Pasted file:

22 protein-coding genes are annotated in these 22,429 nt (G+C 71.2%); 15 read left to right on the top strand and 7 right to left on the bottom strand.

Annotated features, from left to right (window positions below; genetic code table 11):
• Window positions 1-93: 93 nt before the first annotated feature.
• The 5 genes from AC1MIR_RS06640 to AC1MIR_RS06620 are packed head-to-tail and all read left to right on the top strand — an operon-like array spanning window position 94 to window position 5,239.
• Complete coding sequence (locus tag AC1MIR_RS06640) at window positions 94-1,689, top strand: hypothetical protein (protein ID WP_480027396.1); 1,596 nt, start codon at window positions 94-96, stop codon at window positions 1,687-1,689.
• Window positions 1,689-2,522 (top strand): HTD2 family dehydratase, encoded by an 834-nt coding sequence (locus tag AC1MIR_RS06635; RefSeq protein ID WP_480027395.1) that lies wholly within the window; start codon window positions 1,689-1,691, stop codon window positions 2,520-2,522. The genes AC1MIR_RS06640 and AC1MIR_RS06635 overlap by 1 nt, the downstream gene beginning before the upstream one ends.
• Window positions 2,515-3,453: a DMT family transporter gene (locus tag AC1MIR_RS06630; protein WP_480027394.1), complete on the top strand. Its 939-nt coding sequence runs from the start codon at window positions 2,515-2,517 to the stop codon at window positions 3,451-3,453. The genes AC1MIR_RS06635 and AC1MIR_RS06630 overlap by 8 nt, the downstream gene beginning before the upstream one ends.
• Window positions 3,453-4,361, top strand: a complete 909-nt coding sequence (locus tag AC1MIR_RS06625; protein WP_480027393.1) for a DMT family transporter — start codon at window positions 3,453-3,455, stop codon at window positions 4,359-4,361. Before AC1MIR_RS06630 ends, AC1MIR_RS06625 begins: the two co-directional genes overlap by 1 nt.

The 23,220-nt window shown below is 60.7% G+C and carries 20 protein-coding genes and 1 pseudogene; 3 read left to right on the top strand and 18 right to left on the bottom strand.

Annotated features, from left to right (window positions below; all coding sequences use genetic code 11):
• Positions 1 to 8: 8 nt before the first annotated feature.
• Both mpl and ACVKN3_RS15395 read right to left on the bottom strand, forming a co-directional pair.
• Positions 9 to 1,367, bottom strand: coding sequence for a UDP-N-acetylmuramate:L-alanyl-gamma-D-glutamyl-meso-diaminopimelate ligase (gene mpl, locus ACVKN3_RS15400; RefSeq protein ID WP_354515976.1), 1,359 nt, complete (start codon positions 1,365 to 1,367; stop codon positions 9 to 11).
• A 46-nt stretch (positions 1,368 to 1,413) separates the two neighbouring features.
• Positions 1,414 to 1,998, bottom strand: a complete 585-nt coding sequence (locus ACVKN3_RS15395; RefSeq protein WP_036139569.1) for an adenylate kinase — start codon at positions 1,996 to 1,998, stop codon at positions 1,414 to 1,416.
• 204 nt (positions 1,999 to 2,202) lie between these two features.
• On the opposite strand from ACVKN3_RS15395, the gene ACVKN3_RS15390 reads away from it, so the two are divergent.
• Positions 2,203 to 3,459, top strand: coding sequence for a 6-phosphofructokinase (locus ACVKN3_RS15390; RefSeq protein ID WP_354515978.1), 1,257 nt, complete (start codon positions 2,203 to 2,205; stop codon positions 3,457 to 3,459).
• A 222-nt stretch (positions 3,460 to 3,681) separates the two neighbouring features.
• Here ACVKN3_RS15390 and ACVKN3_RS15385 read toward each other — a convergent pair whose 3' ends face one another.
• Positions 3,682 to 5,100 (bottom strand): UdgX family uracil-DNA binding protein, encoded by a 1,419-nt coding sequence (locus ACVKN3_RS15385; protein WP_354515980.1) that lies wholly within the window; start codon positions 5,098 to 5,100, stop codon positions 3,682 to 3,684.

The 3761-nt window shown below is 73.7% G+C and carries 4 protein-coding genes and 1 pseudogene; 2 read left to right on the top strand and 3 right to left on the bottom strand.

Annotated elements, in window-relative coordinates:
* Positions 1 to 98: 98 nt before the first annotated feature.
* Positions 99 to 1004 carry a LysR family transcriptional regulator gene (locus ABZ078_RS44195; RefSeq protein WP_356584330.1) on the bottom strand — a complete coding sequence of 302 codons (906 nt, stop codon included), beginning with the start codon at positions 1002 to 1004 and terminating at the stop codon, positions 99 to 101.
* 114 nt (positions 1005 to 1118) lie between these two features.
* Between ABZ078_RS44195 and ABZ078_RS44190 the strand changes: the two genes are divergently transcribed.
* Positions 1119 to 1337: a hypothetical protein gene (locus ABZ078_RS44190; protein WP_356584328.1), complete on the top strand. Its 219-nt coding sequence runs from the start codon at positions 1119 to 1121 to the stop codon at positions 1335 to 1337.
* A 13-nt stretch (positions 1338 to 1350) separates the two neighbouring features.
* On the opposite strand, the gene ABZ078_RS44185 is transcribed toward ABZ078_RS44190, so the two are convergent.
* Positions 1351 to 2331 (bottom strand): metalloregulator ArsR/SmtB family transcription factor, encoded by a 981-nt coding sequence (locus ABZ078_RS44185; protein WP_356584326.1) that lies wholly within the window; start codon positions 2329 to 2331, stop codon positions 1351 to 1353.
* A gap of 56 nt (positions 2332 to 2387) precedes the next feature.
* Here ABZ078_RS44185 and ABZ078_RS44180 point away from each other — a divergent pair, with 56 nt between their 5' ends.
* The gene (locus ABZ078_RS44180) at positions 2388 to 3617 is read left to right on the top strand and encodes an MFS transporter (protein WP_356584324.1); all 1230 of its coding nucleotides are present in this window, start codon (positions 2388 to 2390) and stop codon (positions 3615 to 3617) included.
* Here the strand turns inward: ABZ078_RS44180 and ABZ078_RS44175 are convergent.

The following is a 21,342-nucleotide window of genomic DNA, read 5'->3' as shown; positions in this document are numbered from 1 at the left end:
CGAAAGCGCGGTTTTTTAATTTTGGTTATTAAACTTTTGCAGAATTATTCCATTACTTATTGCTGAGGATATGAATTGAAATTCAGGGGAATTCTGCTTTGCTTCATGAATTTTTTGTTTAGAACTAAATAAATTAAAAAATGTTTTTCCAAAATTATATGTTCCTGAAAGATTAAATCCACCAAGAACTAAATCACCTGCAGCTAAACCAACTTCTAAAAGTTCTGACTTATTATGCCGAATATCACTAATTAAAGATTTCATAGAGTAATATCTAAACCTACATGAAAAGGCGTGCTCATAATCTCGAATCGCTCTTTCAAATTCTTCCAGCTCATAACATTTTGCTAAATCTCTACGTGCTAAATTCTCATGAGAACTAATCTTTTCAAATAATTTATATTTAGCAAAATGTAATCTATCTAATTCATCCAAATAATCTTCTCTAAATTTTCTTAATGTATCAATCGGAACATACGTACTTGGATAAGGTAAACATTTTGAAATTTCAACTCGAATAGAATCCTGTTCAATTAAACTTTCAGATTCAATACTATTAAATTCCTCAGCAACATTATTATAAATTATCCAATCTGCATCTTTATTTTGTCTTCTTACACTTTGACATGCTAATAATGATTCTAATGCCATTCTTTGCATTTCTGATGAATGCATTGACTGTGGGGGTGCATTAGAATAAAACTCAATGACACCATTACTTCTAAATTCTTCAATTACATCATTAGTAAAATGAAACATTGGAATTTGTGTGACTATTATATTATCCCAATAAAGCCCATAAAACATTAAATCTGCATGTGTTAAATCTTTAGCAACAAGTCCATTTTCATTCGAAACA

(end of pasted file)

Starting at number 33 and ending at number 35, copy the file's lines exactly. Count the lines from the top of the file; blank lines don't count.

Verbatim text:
* Here ABZ078_RS44185 and ABZ078_RS44180 point away from each other — a divergent pair, with 56 nt between their 5' ends.
* The gene (locus ABZ078_RS44180) at positions 2388 to 3617 is read left to right on the top strand and encodes an MFS transporter (protein WP_356584324.1); all 1230 of its coding nucleotides are present in this window, start codon (positions 2388 to 2390) and stop codon (positions 3615 to 3617) included.
* Here the strand turns inward: ABZ078_RS44180 and ABZ078_RS44175 are convergent.